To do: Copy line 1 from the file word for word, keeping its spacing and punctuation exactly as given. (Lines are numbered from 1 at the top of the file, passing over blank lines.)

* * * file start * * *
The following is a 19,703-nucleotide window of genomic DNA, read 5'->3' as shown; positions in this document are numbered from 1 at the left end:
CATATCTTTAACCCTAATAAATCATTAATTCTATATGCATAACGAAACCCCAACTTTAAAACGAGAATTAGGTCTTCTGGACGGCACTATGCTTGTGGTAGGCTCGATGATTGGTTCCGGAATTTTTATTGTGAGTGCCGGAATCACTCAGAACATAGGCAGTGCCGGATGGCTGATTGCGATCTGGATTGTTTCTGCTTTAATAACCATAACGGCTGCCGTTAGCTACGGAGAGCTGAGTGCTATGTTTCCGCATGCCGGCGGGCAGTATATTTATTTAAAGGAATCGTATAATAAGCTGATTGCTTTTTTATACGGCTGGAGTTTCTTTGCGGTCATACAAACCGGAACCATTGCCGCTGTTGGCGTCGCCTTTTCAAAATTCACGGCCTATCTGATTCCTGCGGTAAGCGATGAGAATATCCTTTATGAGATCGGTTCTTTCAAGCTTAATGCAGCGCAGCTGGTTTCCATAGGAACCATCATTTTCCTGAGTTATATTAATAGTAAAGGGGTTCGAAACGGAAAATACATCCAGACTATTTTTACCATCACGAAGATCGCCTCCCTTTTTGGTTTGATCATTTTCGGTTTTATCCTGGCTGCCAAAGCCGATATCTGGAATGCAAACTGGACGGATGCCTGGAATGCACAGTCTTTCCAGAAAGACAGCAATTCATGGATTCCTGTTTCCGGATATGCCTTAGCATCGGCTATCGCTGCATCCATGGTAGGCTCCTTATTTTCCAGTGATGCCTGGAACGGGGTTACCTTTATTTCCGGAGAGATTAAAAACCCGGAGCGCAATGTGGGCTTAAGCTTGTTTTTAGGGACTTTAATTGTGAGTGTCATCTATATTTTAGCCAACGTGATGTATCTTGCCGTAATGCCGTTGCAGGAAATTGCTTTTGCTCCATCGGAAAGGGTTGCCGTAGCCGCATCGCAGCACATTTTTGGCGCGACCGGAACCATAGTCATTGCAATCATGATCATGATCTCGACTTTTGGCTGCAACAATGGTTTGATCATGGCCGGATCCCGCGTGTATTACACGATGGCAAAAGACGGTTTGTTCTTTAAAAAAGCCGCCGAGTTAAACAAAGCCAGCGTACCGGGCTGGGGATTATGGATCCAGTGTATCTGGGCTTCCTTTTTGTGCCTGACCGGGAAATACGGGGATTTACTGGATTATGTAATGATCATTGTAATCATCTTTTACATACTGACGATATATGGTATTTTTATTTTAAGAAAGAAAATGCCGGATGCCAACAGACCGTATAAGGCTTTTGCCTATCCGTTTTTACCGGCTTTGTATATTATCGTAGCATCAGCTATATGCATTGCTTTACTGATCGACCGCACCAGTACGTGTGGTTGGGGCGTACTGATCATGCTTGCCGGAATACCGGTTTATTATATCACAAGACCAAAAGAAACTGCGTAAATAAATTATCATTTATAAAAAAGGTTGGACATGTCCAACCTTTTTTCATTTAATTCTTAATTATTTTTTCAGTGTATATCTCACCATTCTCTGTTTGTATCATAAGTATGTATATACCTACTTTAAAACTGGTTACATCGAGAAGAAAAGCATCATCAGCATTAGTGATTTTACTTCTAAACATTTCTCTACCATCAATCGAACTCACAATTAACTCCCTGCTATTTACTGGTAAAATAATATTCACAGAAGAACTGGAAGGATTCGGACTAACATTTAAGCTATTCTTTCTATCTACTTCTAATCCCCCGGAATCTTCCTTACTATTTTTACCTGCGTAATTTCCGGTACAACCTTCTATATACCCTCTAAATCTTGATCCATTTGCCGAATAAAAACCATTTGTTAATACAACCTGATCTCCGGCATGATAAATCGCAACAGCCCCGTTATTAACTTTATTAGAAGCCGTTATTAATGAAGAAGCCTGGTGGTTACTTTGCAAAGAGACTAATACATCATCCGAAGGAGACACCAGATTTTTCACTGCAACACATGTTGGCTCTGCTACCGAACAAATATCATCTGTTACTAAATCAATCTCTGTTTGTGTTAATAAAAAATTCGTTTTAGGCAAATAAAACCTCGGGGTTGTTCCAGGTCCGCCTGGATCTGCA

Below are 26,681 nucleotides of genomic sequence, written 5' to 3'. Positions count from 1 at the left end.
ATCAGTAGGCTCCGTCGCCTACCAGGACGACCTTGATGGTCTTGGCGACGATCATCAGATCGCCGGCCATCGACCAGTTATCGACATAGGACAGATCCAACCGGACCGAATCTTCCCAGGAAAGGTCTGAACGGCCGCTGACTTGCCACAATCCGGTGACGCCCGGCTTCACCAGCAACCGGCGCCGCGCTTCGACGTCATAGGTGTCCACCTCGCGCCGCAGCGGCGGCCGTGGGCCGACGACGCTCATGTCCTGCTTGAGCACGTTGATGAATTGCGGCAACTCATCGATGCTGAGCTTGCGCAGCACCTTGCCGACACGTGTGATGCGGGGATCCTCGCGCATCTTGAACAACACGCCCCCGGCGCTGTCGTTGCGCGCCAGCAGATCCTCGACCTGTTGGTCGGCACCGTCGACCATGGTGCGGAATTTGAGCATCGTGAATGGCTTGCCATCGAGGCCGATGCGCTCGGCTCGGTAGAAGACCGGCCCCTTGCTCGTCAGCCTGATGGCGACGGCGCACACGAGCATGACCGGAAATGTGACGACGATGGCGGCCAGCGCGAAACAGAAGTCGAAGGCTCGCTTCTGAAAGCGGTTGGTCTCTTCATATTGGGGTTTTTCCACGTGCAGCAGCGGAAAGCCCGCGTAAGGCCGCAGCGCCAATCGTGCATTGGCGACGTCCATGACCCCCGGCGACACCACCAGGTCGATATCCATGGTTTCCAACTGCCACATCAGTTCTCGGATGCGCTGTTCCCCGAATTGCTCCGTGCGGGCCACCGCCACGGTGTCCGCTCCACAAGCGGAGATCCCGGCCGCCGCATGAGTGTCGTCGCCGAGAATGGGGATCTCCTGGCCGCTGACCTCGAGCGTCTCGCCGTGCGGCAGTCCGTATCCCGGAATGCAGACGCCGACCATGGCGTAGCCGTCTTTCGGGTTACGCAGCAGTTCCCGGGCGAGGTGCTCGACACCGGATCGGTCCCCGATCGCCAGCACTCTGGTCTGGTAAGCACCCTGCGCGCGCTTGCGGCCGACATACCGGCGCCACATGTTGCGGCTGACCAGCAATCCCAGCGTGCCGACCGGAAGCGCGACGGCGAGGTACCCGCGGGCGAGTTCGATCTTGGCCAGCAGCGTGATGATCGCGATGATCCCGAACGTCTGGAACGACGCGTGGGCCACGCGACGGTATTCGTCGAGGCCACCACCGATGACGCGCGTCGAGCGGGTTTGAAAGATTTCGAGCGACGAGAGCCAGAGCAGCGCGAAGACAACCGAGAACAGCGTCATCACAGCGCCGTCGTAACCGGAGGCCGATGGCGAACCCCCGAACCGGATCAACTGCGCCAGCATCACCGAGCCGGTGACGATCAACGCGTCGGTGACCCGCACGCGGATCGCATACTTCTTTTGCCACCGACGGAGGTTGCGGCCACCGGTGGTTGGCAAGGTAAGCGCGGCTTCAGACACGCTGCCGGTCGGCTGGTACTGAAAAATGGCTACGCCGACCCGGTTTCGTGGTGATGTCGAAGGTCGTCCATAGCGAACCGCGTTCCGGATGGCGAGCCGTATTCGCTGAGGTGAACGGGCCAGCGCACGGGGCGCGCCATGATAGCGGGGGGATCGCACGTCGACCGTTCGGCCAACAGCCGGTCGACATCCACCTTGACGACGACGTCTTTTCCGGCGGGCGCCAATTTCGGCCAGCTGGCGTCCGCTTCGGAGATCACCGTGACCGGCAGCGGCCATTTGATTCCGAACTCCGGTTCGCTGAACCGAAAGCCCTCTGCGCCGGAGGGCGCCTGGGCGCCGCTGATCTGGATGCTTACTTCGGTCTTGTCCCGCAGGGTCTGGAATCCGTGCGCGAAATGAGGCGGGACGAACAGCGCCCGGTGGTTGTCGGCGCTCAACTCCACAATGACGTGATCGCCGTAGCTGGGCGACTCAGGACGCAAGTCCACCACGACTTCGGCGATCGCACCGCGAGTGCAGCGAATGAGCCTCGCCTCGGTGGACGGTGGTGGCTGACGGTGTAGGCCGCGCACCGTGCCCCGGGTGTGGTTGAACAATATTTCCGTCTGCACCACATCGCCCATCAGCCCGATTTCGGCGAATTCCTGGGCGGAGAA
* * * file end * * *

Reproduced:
The following is a 19,703-nucleotide window of genomic DNA, read 5'->3' as shown; positions in this document are numbered from 1 at the left end: